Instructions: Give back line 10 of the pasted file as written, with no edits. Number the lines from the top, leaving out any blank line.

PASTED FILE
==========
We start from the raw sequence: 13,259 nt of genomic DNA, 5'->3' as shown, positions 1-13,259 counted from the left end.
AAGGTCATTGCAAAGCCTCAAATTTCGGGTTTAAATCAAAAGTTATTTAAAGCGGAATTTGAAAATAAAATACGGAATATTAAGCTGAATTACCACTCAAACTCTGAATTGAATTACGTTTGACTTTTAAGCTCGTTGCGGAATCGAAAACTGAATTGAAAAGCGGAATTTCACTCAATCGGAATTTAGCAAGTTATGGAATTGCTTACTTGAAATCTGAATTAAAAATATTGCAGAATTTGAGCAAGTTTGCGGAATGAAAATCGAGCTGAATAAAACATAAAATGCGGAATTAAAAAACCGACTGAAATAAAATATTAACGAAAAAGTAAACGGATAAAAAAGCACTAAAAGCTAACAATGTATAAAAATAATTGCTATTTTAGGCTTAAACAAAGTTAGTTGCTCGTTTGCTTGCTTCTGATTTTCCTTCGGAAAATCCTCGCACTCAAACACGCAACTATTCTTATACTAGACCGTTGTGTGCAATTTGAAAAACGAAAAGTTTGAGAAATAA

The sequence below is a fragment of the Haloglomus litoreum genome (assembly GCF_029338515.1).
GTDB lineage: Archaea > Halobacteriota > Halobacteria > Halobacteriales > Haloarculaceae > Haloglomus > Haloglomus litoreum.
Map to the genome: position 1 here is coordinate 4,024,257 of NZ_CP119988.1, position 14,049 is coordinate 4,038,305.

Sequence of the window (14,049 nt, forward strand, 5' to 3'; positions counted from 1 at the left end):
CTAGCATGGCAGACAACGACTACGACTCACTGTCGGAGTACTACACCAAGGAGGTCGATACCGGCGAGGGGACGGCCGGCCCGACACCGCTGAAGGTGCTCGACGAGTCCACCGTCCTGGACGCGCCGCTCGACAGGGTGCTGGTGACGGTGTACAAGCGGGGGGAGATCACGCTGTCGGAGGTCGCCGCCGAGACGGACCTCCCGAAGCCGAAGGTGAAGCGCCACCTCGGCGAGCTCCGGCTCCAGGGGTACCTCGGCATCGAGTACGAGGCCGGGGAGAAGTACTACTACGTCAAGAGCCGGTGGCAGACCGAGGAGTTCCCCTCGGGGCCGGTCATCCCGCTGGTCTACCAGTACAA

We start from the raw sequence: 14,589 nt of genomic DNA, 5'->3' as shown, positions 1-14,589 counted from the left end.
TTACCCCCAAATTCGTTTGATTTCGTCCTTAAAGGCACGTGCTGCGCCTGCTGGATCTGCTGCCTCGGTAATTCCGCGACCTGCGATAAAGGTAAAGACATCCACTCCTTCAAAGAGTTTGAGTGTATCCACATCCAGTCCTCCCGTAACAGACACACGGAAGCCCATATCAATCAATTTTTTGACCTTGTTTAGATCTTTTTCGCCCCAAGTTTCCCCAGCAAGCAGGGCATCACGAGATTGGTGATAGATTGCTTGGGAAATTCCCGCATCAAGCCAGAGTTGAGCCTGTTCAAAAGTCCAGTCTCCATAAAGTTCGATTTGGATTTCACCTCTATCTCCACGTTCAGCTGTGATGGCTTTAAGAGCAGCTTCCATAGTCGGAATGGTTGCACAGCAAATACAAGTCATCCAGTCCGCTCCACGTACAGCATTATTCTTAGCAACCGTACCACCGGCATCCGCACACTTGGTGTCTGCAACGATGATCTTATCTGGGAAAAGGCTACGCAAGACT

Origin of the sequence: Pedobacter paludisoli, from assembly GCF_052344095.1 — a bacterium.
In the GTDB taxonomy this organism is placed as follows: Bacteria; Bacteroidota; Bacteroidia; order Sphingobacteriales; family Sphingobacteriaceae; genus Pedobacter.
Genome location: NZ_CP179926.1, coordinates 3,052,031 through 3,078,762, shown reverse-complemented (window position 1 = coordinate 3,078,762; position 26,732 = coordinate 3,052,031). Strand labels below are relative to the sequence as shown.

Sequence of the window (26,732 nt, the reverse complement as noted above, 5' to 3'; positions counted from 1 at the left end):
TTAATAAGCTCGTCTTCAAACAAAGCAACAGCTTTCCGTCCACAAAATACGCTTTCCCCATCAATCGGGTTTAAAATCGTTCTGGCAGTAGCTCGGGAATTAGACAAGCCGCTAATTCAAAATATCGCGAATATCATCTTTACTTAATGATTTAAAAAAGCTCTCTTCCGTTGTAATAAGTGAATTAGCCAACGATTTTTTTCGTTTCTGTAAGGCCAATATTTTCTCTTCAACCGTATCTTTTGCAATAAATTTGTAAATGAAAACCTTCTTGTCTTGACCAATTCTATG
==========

Origin of the sequence: Pedobacter paludisoli, from assembly GCF_052344095.1 — a bacterium.